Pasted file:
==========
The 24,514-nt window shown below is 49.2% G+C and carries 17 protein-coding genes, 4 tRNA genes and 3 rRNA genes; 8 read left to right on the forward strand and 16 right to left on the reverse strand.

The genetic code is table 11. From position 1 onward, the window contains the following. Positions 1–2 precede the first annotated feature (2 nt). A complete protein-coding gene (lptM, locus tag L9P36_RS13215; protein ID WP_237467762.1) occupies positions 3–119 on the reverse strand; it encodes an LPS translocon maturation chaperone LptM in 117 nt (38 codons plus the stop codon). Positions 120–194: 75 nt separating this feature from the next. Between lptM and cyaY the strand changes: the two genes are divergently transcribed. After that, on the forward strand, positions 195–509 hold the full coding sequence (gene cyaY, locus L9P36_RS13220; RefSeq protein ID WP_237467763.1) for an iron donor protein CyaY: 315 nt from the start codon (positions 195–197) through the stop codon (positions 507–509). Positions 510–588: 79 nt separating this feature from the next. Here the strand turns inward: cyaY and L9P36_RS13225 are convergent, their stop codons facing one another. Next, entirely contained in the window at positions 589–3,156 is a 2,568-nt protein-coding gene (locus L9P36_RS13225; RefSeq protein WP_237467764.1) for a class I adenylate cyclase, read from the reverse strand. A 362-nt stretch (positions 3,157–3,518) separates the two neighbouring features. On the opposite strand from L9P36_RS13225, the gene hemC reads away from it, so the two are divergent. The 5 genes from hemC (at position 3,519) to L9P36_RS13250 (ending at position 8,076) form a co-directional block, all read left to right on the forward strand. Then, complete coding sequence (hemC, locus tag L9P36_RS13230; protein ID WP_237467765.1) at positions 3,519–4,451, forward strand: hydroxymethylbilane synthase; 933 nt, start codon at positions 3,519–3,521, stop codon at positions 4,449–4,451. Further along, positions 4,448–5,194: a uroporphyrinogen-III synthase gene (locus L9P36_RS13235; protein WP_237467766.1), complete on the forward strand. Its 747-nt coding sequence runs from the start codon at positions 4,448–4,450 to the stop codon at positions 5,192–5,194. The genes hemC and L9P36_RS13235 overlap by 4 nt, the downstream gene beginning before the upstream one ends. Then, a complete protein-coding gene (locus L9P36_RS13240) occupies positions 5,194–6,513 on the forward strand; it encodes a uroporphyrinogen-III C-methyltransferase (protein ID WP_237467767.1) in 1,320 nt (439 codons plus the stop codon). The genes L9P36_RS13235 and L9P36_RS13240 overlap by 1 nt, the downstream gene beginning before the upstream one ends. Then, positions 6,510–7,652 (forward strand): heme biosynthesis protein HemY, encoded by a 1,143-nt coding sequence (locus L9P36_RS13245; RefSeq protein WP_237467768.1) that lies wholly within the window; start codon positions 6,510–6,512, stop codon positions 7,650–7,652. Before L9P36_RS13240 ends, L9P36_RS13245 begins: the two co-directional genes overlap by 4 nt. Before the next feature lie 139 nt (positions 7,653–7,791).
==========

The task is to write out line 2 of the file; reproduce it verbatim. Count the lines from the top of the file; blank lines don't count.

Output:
The genetic code is table 11. From position 1 onward, the window contains the following. Positions 1–2 precede the first annotated feature (2 nt). A complete protein-coding gene (lptM, locus tag L9P36_RS13215; protein ID WP_237467762.1) occupies positions 3–119 on the reverse strand; it encodes an LPS translocon maturation chaperone LptM in 117 nt (38 codons plus the stop codon). Positions 120–194: 75 nt separating this feature from the next. Between lptM and cyaY the strand changes: the two genes are divergently transcribed. After that, on the forward strand, positions 195–509 hold the full coding sequence (gene cyaY, locus L9P36_RS13220; RefSeq protein ID WP_237467763.1) for an iron donor protein CyaY: 315 nt from the start codon (positions 195–197) through the stop codon (positions 507–509). Positions 510–588: 79 nt separating this feature from the next. Here the strand turns inward: cyaY and L9P36_RS13225 are convergent, their stop codons facing one another. Next, entirely contained in the window at positions 589–3,156 is a 2,568-nt protein-coding gene (locus L9P36_RS13225; RefSeq protein WP_237467764.1) for a class I adenylate cyclase, read from the reverse strand. A 362-nt stretch (positions 3,157–3,518) separates the two neighbouring features. On the opposite strand from L9P36_RS13225, the gene hemC reads away from it, so the two are divergent. The 5 genes from hemC (at position 3,519) to L9P36_RS13250 (ending at position 8,076) form a co-directional block, all read left to right on the forward strand. Then, complete coding sequence (hemC, locus tag L9P36_RS13230; protein ID WP_237467765.1) at positions 3,519–4,451, forward strand: hydroxymethylbilane synthase; 933 nt, start codon at positions 3,519–3,521, stop codon at positions 4,449–4,451. Further along, positions 4,448–5,194: a uroporphyrinogen-III synthase gene (locus L9P36_RS13235; protein WP_237467766.1), complete on the forward strand. Its 747-nt coding sequence runs from the start codon at positions 4,448–4,450 to the stop codon at positions 5,192–5,194. The genes hemC and L9P36_RS13235 overlap by 4 nt, the downstream gene beginning before the upstream one ends. Then, a complete protein-coding gene (locus L9P36_RS13240) occupies positions 5,194–6,513 on the forward strand; it encodes a uroporphyrinogen-III C-methyltransferase (protein ID WP_237467767.1) in 1,320 nt (439 codons plus the stop codon). The genes L9P36_RS13235 and L9P36_RS13240 overlap by 1 nt, the downstream gene beginning before the upstream one ends. Then, positions 6,510–7,652 (forward strand): heme biosynthesis protein HemY, encoded by a 1,143-nt coding sequence (locus L9P36_RS13245; RefSeq protein WP_237467768.1) that lies wholly within the window; start codon positions 6,510–6,512, stop codon positions 7,650–7,652. Before L9P36_RS13240 ends, L9P36_RS13245 begins: the two co-directional genes overlap by 4 nt. Before the next feature lie 139 nt (positions 7,653–7,791).